Weekend Reads, Late August Edition.

So it’s been a while since I’ve cobbled these together. So: something old, something new.

First off, some fiction:

Then two articles with writing advice:

It’s been years since I taught a class. Back then my students didn’t have smartphones; neither did I. I don’t know what it’s like now being up front, in a world where students surreptitiously (or not) look at their Vine feeds during lectures. I was in graduate school when that first wave of political correctness hit college campuses, but I can’t deny how this gut level of understanding — at least about how words shape perception, in a Sapir-Whorf kind of way — has been largely for the better.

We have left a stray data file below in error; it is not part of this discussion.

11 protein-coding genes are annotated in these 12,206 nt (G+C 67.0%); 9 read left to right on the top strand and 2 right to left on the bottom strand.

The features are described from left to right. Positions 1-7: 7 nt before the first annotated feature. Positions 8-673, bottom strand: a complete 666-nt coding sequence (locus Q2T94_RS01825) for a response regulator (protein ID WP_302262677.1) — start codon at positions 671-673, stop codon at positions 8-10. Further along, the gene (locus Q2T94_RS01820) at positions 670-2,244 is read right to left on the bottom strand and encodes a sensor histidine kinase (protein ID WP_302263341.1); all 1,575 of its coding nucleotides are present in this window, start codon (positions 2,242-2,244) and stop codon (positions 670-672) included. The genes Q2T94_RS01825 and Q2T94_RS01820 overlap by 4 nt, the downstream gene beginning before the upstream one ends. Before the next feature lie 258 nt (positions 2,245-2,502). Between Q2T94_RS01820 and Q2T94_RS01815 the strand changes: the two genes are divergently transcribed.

Microaggressions are real, and I comprehend the logic behind trigger warnings, but I can’t help but think the examples mentioned in the article seem cherry-picked for their (to me) extremity. Anyhow, if I were teaching now, this minefield of trigger warnings that the authors describe seems awfully impossible to navigate. I look back on my Anthropology and Asian American Studies syllabi and realize that, if held to these trigger-warning standards, I can only assign the most basic of textbooks. No more readings on Gilbert Herdt’s work on the Sambia; no more Carolyn Nordstrom’s Shadows of War; no more Carlos Bulosan’s America Is In The Heart; no more Jessica Hagedorn’s Dogeaters; no more Ed Lin’s Waylaid; no more R. Zamora Linmark’s Rolling the R’s. Greg Lukianoff and Jonathan Haidt, “The Coddling of the American Mind” (The Atlantic)

 

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